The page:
This must change if we are going to create the cities we need for global sustainability, the cities people deserve—that is, cities that are good for both people and nature. We need to mix ideas from different sectors and perspectives for green-based change.
So, what if we tried to create a truly mixed meeting?
A way forward
At The Nature of Cities, we believe that nature-based solutions and community building are the beating heart of design for better cities. So, we intend to create a global meeting (and perhaps a series of regional meetings) called the “Transdisciplinary Summit of Ideas on The Nature of Cities.” We aspire to change the process of city building through targeted international meetings that join urban thought leaders and stakeholder groups from different disciplines into a single event, and on equal footing. We envision this convening as a design meeting working from the premise that cities are both ecological and social spaces; a planners’ meeting that interacts with artists; a meeting in which practitioners would meet scientists as a matter of course, in curated encounters. The meeting’s key outcome is to merge the constituent groups of city building into unified and productive conversations.
Since 2012, The Nature of Cities’ motto has been “many voices, greener cities, better cities.” We provide a forum that addresses the role of nature in creating communities, cities and regions that are better for both people and nature. Our strategy for achieving this mission involves building awareness of the myriad benefits of green cities, and encouraging the creation and utilization of these benefits, among diverse people—from architects to scientists to designers, from practitioners to planners to entrepreneurs, artists and participating urban residents. A growing movement in urban social-ecology holds that city building requires a green lens—that urban design with, and not against, nature improves both the global environment and the lives of people. But this movement cannot be only about nature in cities. It must be about the character of cities to which we aspire. Thus, it must be about the nature of cities, cities in which nature plays a key role with people, design and planning to create cities that are resilient, sustainable, livable and just.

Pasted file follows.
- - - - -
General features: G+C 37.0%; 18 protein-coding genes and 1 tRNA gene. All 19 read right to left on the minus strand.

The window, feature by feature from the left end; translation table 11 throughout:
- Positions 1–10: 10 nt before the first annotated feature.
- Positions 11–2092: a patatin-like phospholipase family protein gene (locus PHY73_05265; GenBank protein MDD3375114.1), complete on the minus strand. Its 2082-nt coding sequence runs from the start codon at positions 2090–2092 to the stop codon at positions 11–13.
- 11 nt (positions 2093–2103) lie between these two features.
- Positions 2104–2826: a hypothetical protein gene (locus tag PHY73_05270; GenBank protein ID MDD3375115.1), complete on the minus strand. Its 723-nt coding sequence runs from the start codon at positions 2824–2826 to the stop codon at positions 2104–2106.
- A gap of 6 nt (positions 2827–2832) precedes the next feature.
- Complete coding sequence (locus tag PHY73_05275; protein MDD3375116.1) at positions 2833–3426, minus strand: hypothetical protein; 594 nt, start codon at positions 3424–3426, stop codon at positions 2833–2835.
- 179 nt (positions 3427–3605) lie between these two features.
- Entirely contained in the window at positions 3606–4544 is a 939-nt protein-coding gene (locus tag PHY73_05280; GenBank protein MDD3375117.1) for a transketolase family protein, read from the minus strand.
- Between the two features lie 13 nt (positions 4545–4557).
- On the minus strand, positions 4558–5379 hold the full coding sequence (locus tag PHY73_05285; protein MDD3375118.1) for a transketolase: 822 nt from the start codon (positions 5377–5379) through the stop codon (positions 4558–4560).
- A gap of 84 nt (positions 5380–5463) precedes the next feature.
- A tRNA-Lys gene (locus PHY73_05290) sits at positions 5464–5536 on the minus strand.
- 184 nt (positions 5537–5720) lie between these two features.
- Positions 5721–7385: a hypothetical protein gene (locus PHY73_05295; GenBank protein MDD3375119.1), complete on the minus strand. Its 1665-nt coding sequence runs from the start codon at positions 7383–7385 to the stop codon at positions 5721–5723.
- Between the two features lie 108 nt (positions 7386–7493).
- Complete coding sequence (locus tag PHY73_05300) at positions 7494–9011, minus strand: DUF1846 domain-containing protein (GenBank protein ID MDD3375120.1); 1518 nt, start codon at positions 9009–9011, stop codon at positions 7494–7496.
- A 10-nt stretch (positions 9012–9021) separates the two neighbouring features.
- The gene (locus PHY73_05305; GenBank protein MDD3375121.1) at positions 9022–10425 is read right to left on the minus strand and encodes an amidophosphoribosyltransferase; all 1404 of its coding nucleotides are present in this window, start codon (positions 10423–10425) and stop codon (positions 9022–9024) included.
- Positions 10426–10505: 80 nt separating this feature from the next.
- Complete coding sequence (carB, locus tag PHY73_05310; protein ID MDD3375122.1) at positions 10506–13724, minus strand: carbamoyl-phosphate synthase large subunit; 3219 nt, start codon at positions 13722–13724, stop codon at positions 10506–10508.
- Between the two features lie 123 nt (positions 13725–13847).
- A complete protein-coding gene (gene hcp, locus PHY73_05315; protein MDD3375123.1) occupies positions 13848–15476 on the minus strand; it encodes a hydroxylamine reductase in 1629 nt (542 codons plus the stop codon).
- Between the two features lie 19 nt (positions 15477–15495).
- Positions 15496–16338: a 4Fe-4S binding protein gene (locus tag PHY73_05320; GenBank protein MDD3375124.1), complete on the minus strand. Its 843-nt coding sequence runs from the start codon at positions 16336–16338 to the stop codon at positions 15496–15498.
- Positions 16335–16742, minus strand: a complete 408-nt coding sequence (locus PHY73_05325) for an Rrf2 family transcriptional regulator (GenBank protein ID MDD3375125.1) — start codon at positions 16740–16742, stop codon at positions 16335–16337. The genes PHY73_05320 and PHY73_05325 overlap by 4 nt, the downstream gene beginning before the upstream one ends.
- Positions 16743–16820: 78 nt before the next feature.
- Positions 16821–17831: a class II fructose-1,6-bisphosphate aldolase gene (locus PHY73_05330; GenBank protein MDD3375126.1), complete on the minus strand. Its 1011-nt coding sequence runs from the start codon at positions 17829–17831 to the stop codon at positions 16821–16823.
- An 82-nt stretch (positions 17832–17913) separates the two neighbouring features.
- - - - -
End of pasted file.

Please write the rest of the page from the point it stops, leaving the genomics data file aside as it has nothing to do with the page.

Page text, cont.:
The first step in creating this “Transdisciplinary Summit of Ideas on The Nature of Cities” is to hold a planning meeting at which we discuss a proof-of-concept and build a plan for the creation of the larger Summit in both global and possibly regional versions. This is exactly what we are hatching in Portland in April. This three-day exploratory gathering will be a wide-ranging discussion of not only the motivations and value of transdisciplinarity, but also a critical dialogue about the challenges of such a meeting, and even alternatives to it. Portland is an ideal place to hold such a meeting, since there is a lot of multi-stakeholder dialog going on already. The Intertwine Alliance is an excellent example of this kind of philosophy.
International urbanists from diverse disciplines—including ecologists, planners, architects, artists, and civil society—will meet in a workshop setting with scientists and practitioners from the Pacific Northwest to explore ideas for a global meeting on transdisciplinarity. The Intertwine Alliance will also host a public summit on Wednesday, April 26, at the Oregon Zoo, in which many of the international visitors will speak, and all participants will have the chance to engage together in the key issues of global urbanization. (Editor's note: Act fast! As of publication, only about 20 seats are left.)
True to the spirit of multi-voiced collaboration, we have built a team of partners and sponsors for the April gathering, including The Nature of Cities, The Intertwine Alliance, the Urban Greenspaces Intitute, the Bullitt Foundation, The Nature Conservancy, and two programs from Portland State University: Indigenous Nations Studies and the Institute for Sustainable Solutions.
It promises to be an important, vivid and, hopefully, transformational gathering. Join us at the Oregon Zoo on April 26.